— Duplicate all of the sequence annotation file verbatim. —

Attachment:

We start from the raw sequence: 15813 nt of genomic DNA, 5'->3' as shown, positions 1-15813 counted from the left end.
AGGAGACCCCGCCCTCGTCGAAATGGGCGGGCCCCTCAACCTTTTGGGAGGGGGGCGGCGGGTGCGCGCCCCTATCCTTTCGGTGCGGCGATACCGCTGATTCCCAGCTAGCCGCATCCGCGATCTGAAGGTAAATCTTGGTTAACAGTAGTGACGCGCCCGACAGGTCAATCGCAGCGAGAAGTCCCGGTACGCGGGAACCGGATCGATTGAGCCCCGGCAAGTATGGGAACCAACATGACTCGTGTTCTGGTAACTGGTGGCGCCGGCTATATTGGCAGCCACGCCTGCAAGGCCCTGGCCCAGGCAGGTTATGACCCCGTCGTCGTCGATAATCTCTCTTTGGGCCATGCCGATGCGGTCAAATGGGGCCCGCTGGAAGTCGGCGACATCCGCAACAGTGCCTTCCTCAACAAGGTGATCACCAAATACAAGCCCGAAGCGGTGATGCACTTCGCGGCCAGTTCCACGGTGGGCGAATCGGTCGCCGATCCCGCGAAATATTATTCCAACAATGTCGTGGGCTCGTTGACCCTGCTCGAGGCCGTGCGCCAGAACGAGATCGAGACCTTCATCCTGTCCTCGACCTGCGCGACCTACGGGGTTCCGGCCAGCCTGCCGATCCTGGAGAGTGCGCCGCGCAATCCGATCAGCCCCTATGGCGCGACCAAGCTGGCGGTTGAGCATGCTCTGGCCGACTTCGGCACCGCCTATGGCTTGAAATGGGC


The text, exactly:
We start from the raw sequence: 15813 nt of genomic DNA, 5'->3' as shown, positions 1-15813 counted from the left end.
AGGAGACCCCGCCCTCGTCGAAATGGGCGGGCCCCTCAACCTTTTGGGAGGGGGGCGGCGGGTGCGCGCCCCTATCCTTTCGGTGCGGCGATACCGCTGATTCCCAGCTAGCCGCATCCGCGATCTGAAGGTAAATCTTGGTTAACAGTAGTGACGCGCCCGACAGGTCAATCGCAGCGAGAAGTCCCGGTACGCGGGAACCGGATCGATTGAGCCCCGGCAAGTATGGGAACCAACATGACTCGTGTTCTGGTAACTGGTGGCGCCGGCTATATTGGCAGCCACGCCTGCAAGGCCCTGGCCCAGGCAGGTTATGACCCCGTCGTCGTCGATAATCTCTCTTTGGGCCATGCCGATGCGGTCAAATGGGGCCCGCTGGAAGTCGGCGACATCCGCAACAGTGCCTTCCTCAACAAGGTGATCACCAAATACAAGCCCGAAGCGGTGATGCACTTCGCGGCCAGTTCCACGGTGGGCGAATCGGTCGCCGATCCCGCGAAATATTATTCCAACAATGTCGTGGGCTCGTTGACCCTGCTCGAGGCCGTGCGCCAGAACGAGATCGAGACCTTCATCCTGTCCTCGACCTGCGCGACCTACGGGGTTCCGGCCAGCCTGCCGATCCTGGAGAGTGCGCCGCGCAATCCGATCAGCCCCTATGGCGCGACCAAGCTGGCGGTTGAGCATGCTCTGGCCGACTTCGGCACCGCCTATGGCTTGAAATGGGC